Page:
Odd abundant numbers and the condition $\sqrt{n^2+12n\sigma(n)}\in\mathbb{Z}_{\geq 1}$

We denote for integers $n\geq 1$ the sum of divisors function as $\sigma(n)=\sum_{d\mid n}d$.

If we assume that $m$ is an odd perfect number then it satisfies that $m^2+12m\sigma(m)$ is a perfect square, that is $$\sqrt{m^2+12m\sigma(m)}=\sqrt{m^2+24m^2}$$ is an integer.

The existence of odd perfect numbers is an open problem.

On the other hand an integer $n\geq 1$ is deficient if $\sigma(n)-2n<0$, as you can see from this Wikpedia dedicated to Deficient number.

Question. Prove or refute:

If an odd integer $n\geq 1$ satisfies that $$\sqrt{n^2+12n\sigma(n)}$$ is integer, then our odd integer $n$ is deficient or perfect.

That I mean (since the existence of odd perfect numbers is an open problem) and the issue in which I'm am interested is in the veracity of next/previous conjecture:

There are no odd abundant numbers $n$ for which $\sqrt{n^2+12n\sigma(n)}$ is integer.

Many thanks.

I've tested it upto $10^7$. Thus I presume that our work is to study the equation $$12n\sigma(n)=k^2-n^2,$$ for (those integers being solutions of our previous condition) positive integers $k$, and elucidate if we can rule out our odd integer $n$ as an abundant number (this is the related Wikipedia Abundant number). The RHS of previous equation has factorization, thus we write $$12n\sigma(n)=(k-n)(k+n).$$

Because maybe there exist a counterexample, then please provide the first odd abundant numbers satisfying the condition in the conjecture (if you are able to find more examples provide the first few in a table) and provide the explicit calculations showing that yours is a legitimate counterexample.

The evidence that you have provided for the truth of this conjecture is actually quite weak. There are only about $20000$ odd abundant integers up to $10^7$ (the smallest of course being $945$). For each such value, if we were to just choose an random integer about the same size as $n^2+12n\sigma(n)$, then it would have about a $1/(2\sqrt{n^2+12n\sigma(n)})$ chance of being a square. When $n$ is abundant this quantity is at most $\frac{1}{10n}$.

When you sum up these probabilities across the $20000$ examples you tested, the expected number of squares found is less than $0.002$. So even if the conjecture was false and there is no theorem forcing these numbers to be non-square, I would consider it to be rather lucky if you had found an example below $10^7$. It turns out $10^7$ was actually not a very wide net to catch if you hoped to find an example.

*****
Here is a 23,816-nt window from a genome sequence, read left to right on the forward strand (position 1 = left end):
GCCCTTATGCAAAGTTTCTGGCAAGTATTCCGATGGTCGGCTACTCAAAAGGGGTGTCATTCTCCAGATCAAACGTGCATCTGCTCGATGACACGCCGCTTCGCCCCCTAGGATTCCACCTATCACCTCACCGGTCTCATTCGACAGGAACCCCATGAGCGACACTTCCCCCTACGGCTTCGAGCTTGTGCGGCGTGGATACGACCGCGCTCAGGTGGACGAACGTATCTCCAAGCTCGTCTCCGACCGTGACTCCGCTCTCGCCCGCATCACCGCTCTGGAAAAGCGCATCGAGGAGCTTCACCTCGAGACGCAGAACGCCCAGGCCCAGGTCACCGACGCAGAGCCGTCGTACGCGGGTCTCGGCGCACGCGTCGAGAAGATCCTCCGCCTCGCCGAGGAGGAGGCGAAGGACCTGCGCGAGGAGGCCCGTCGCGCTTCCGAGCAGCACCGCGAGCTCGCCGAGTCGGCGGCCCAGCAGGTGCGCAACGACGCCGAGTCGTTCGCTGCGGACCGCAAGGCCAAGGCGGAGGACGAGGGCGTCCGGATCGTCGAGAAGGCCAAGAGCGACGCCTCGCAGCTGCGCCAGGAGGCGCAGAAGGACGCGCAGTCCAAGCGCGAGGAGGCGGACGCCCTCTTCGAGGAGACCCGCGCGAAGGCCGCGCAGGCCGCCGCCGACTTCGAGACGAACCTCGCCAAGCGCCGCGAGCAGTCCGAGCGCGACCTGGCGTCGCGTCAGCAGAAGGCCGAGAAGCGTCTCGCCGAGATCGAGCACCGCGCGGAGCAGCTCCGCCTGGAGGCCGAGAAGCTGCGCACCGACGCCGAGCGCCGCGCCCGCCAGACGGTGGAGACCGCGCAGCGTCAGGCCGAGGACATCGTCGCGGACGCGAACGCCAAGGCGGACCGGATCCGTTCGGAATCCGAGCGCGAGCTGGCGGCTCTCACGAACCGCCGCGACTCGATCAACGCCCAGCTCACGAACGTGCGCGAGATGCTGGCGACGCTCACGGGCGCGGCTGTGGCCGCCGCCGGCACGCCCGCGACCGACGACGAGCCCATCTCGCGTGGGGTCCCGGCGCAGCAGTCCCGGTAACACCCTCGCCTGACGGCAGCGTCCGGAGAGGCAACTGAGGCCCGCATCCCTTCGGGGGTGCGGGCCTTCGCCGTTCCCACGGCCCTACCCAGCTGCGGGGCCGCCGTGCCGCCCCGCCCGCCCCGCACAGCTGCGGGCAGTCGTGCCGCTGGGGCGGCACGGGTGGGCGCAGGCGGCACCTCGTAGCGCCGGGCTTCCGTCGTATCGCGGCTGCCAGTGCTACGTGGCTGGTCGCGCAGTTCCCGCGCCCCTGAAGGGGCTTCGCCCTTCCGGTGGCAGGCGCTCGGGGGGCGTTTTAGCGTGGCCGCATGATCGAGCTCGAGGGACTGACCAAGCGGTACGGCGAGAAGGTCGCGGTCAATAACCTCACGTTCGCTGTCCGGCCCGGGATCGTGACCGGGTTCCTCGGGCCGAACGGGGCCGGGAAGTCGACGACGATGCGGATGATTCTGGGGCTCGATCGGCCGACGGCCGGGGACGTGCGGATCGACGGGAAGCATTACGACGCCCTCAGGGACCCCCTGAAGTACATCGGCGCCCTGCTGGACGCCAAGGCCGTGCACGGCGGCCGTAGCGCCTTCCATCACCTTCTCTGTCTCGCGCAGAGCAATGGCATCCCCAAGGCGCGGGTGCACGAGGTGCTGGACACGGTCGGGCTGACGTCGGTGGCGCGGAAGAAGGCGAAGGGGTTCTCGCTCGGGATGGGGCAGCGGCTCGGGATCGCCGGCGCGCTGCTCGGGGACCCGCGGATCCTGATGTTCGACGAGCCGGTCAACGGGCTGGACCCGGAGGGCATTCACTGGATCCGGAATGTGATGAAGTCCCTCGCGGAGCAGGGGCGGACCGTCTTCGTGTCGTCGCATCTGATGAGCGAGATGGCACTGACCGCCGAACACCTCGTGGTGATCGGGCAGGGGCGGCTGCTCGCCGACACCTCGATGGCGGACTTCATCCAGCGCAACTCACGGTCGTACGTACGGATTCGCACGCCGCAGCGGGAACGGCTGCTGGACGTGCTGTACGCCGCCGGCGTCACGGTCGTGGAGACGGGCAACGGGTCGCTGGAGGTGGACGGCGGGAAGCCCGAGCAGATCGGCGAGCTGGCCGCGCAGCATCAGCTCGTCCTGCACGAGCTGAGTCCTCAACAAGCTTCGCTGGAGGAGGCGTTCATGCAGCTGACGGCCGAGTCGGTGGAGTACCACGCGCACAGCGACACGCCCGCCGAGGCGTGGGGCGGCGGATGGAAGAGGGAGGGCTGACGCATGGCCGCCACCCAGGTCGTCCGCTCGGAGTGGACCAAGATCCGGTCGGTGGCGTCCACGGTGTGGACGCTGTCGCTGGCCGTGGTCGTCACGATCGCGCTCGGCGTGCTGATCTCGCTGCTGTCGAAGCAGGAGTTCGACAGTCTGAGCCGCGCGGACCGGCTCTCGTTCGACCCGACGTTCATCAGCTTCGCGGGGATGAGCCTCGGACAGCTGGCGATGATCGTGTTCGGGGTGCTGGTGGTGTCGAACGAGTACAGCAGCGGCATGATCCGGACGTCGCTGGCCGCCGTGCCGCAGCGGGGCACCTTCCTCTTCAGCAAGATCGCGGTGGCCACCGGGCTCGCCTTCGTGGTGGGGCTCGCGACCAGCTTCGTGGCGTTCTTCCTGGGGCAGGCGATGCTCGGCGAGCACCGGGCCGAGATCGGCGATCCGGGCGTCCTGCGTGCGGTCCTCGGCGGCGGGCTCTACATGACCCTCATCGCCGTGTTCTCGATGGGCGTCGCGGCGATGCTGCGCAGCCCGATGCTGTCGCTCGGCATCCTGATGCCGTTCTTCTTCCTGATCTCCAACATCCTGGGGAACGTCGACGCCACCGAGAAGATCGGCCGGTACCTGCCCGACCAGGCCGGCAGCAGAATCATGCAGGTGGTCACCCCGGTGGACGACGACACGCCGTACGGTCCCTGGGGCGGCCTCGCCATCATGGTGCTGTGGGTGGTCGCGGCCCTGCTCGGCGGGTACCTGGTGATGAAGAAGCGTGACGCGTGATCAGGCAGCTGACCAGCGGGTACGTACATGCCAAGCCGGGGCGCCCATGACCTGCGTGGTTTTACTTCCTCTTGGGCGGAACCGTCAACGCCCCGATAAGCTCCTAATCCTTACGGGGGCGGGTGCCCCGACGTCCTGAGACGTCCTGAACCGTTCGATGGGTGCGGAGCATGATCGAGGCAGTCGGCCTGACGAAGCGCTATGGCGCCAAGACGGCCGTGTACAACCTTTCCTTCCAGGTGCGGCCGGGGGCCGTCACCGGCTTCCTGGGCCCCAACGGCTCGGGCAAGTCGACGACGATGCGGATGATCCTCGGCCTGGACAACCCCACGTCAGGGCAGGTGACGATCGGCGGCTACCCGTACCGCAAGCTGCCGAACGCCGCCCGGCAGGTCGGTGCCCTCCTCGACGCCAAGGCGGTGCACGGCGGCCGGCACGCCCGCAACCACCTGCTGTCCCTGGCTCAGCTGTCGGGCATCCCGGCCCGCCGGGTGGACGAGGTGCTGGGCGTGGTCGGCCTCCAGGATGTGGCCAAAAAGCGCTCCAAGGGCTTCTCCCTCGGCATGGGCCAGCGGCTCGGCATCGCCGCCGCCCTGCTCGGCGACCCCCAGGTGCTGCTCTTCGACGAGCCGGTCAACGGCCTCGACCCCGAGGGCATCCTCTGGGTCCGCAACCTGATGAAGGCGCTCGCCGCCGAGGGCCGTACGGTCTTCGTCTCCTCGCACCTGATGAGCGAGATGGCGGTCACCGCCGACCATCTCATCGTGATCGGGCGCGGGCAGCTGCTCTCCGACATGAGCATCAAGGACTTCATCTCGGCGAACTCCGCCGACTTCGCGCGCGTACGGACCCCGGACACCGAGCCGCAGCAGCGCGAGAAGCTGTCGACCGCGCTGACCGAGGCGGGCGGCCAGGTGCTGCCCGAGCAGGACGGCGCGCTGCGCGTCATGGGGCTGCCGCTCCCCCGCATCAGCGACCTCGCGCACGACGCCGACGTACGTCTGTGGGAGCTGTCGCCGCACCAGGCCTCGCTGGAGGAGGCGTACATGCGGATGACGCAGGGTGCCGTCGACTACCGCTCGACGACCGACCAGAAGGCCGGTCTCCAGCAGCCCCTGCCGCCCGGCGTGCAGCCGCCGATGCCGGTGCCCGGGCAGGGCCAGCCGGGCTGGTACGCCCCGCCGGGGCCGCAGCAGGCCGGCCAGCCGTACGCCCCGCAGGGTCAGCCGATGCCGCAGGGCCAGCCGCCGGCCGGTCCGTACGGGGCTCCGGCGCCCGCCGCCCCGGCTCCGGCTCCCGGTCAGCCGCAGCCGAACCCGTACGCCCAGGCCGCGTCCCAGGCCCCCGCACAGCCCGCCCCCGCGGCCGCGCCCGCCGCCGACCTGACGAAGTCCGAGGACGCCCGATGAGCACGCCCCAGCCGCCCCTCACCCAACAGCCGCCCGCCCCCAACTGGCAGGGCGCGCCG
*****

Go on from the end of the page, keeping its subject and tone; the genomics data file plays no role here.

Heuristically, one expects there to be infinitely many examples, as the odd abundant integers have positive density (though it is not known to very high precision, I believe it is known to be at most $0.08$) and the sum $\sum_{n=1}^\infty 1/(2\sqrt{n^2+12n\sigma(n)})$ is divergent since $\sigma(n) = O(n \log \log n)$.

However, the rate of divergence is so slow that unless we're quite lucky it is probably unreasonable to demand the smallest example: as a very crude guess, it might be as large as $10^{32}$. (I arrived at this guess by assuming the odd abundant numbers starting from $10^7$ are evenly distributed with density $1/12$ and used the more generous upper bound of $\frac{1}{10n}$ for the expected value).

• Your reasoning has a great mathematical content. Of couse I accept your words about the computational evidence but I did not know the theorems and heuristics that you told us. In summary, your answer is perfect.
– user243301
Jun 3, 2018 at 9:06
• As it turns out, the smallest counterexample actually is barely above the limit tested by @user243301: $n=14259375=3^{3}\times5^{5}\times13^{2}$ is abundant, since $\sigma(n)=28591920=2n+73170$ and $\sqrt{n^2+12n\sigma(n)}=71384625$. Jun 3, 2018 at 15:54
• @PeterKošinár Your comment sounds like an excellent answer to me :). Jun 3, 2018 at 17:04
• Many thanks @PeterKošinár for your counterexample.
– user243301
Jun 3, 2018 at 17:08
• 71384625 = 3^3 x 5^3 x 13 x (5^3 x 13 + 2) Jun 6, 2018 at 17:33